When Jon Dunn met Kolene Allen, she was a relatively new vegan by a few months and he was a vegetarian and wanted to be a vegan. They started exploring and going to different places and trying food, and a new project was born.
My father had a bunch of businesses in Eastown when Eastown was in the dump. Like the '60s and '70s, when no one was around. That was a time when my dad opened up Baskin Robbins and Brandywine. Tommy Z. opened up Intersection and Bill Lewis opened up Yesterdog. And later [in 1977], my father opened up this joint, which was Breakfast Just Breakfast.
Nerds are hot right now — from their thick-rimmed glasses to the comic books they read. So, we decided to sit down for a Q&A with Steve Fodale and Nick Yribar, co-owner and manager of Vault of Midnight, which just opened a location in downtown Grand Rapids.
You received your degree in Musical Theatre from Western Michigan University and you're also an up-and-coming country singer. What gave you your start? I started in the basement of our house in Portage.
It's been said that classical music is a fading genre, so what does the West Michigan Symphony do to encourage new generations of listeners and concert attendees? Find out in REVUE's Q&A session with president and CEO of West Michigan Symphon, Carla Hill.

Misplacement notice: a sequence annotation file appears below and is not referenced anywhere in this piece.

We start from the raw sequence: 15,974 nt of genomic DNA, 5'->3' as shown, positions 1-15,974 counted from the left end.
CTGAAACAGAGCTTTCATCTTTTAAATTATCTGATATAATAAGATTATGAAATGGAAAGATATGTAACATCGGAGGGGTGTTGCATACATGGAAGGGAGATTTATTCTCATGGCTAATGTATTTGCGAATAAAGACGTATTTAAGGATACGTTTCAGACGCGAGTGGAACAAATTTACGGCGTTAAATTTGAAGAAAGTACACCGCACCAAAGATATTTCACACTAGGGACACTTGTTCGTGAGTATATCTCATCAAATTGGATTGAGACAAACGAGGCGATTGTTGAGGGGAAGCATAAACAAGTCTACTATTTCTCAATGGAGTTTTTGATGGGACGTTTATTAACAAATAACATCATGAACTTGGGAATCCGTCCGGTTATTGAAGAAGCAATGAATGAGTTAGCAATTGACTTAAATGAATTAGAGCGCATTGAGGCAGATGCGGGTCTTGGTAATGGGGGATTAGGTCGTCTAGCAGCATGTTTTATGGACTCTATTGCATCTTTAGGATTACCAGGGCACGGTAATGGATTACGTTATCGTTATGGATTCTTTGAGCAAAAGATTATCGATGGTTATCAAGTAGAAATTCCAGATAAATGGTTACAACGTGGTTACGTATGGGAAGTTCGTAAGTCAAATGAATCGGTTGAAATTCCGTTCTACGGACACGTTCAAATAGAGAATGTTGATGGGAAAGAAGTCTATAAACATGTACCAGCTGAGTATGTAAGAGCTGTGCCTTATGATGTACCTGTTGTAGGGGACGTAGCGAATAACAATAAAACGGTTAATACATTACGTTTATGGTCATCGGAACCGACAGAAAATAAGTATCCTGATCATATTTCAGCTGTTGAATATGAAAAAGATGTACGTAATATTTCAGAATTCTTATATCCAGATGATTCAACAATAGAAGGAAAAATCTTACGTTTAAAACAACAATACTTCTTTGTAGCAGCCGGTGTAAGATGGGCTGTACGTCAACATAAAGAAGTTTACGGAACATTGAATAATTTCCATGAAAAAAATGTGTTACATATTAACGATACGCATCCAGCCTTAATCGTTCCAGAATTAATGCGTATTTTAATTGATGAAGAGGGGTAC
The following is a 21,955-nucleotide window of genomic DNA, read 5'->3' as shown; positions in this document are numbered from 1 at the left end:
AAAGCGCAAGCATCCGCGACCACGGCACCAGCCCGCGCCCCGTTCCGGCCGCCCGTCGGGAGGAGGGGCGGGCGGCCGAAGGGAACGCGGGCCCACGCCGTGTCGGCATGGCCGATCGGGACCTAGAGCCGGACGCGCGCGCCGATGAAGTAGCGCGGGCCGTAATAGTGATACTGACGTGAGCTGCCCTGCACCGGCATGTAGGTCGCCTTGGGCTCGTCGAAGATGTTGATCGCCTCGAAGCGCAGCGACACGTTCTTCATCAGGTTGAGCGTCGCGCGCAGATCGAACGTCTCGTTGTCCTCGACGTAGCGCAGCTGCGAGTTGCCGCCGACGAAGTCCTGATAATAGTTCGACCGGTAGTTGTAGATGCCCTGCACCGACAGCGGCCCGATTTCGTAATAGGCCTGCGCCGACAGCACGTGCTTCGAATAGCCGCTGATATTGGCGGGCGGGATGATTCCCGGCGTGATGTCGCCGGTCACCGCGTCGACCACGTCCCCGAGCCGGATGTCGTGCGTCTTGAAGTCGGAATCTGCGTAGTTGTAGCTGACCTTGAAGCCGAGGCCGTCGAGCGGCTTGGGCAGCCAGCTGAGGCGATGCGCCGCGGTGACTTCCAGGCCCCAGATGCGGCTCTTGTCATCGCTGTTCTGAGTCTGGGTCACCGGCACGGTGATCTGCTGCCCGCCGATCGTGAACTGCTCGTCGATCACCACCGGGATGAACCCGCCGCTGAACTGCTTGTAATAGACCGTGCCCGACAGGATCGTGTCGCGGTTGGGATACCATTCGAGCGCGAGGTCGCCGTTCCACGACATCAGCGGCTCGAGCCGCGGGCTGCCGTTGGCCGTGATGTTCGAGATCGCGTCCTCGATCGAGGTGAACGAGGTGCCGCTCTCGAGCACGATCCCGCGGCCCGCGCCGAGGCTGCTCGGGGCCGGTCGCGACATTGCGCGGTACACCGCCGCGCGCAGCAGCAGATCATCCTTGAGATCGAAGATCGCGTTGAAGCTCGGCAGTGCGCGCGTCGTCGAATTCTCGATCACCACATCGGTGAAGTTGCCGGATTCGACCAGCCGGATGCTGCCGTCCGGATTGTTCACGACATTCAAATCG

In addition to performing with the Grand Rapids Ballet, you've also choreographed a number of works. What is it like having your colleagues perform your creations? Working with colleagues is always a wonderful experience.
As a choreographer going into the studio, I already have an idea of the dancers' strengths and their style, since I work alongside them every day.
What are your goals as the UICA's first full-time exhibitions curator? My goal as curator is to honor what Charles Eames called 'The Guest/Host Relationship' and make sure the community is invited into the new space, feels comfortable, feels welcome, and wants to return.
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